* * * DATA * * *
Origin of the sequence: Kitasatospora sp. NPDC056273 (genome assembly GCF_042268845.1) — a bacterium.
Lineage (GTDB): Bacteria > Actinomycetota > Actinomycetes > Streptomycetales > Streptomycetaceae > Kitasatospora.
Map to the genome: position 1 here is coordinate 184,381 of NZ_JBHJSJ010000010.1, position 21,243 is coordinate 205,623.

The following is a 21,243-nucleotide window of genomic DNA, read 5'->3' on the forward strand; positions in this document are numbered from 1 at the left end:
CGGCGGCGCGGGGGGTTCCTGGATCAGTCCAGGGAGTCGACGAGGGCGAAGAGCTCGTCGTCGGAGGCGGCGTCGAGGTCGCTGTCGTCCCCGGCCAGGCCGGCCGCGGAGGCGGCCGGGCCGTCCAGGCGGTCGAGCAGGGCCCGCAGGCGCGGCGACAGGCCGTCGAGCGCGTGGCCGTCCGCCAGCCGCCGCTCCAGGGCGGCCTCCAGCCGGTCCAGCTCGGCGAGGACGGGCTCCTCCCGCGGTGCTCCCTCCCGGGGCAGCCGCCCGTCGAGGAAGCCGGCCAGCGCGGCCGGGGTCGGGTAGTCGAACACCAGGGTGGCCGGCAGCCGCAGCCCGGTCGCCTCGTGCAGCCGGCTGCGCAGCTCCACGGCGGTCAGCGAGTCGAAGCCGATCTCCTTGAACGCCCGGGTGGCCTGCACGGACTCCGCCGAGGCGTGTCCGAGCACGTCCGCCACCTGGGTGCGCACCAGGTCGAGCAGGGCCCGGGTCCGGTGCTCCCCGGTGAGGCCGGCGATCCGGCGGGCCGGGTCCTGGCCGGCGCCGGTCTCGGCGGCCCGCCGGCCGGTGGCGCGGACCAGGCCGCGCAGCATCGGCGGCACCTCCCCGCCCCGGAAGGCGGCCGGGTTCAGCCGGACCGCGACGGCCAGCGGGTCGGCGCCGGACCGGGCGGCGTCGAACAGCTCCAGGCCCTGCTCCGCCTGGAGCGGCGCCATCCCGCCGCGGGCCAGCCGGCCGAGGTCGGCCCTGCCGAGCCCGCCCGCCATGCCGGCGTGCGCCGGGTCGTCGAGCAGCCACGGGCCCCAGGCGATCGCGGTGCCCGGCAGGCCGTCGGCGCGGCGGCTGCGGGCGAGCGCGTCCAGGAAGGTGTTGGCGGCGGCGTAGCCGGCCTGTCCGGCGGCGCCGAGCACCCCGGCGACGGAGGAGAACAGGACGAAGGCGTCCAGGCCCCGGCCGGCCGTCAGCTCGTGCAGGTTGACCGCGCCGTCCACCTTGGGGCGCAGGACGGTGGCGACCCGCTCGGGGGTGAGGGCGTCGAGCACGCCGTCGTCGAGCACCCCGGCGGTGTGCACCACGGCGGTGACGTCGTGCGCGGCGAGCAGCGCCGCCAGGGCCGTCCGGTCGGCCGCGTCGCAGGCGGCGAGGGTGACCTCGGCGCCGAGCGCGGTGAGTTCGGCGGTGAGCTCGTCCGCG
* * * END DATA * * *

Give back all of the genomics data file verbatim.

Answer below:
Origin of the sequence: Kitasatospora sp. NPDC056273 (genome assembly GCF_042268845.1) — a bacterium.
Lineage (GTDB): Bacteria > Actinomycetota > Actinomycetes > Streptomycetales > Streptomycetaceae > Kitasatospora.
Map to the genome: position 1 here is coordinate 184,381 of NZ_JBHJSJ010000010.1, position 21,243 is coordinate 205,623.

The following is a 21,243-nucleotide window of genomic DNA, read 5'->3' on the forward strand; positions in this document are numbered from 1 at the left end:
CGGCGGCGCGGGGGGTTCCTGGATCAGTCCAGGGAGTCGACGAGGGCGAAGAGCTCGTCGTCGGAGGCGGCGTCGAGGTCGCTGTCGTCCCCGGCCAGGCCGGCCGCGGAGGCGGCCGGGCCGTCCAGGCGGTCGAGCAGGGCCCGCAGGCGCGGCGACAGGCCGTCGAGCGCGTGGCCGTCCGCCAGCCGCCGCTCCAGGGCGGCCTCCAGCCGGTCCAGCTCGGCGAGGACGGGCTCCTCCCGCGGTGCTCCCTCCCGGGGCAGCCGCCCGTCGAGGAAGCCGGCCAGCGCGGCCGGGGTCGGGTAGTCGAACACCAGGGTGGCCGGCAGCCGCAGCCCGGTCGCCTCGTGCAGCCGGCTGCGCAGCTCCACGGCGGTCAGCGAGTCGAAGCCGATCTCCTTGAACGCCCGGGTGGCCTGCACGGACTCCGCCGAGGCGTGTCCGAGCACGTCCGCCACCTGGGTGCGCACCAGGTCGAGCAGGGCCCGGGTCCGGTGCTCCCCGGTGAGGCCGGCGATCCGGCGGGCCGGGTCCTGGCCGGCGCCGGTCTCGGCGGCCCGCCGGCCGGTGGCGCGGACCAGGCCGCGCAGCATCGGCGGCACCTCCCCGCCCCGGAAGGCGGCCGGGTTCAGCCGGACCGCGACGGCCAGCGGGTCGGCGCCGGACCGGGCGGCGTCGAACAGCTCCAGGCCCTGCTCCGCCTGGAGCGGCGCCATCCCGCCGCGGGCCAGCCGGCCGAGGTCGGCCCTGCCGAGCCCGCCCGCCATGCCGGCGTGCGCCGGGTCGTCGAGCAGCCACGGGCCCCAGGCGATCGCGGTGCCCGGCAGGCCGTCGGCGCGGCGGCTGCGGGCGAGCGCGTCCAGGAAGGTGTTGGCGGCGGCGTAGCCGGCCTGTCCGGCGGCGCCGAGCACCCCGGCGACGGAGGAGAACAGGACGAAGGCGTCCAGGCCCCGGCCGGCCGTCAGCTCGTGCAGGTTGACCGCGCCGTCCACCTTGGGGCGCAGGACGGTGGCGACCCGCTCGGGGGTGAGGGCGTCGAGCACGCCGTCGTCGAGCACCCCGGCGGTGTGCACCACGGCGGTGACGTCGTGCGCGGCGAGCAGCGCCGCCAGGGCCGTCCGGTCGGCCGCGTCGCAGGCGGCGAGGGTGACCTCGGCGCCGAGCGCGGTGAGTTCGGCGGTGAGCTCGTCCGCG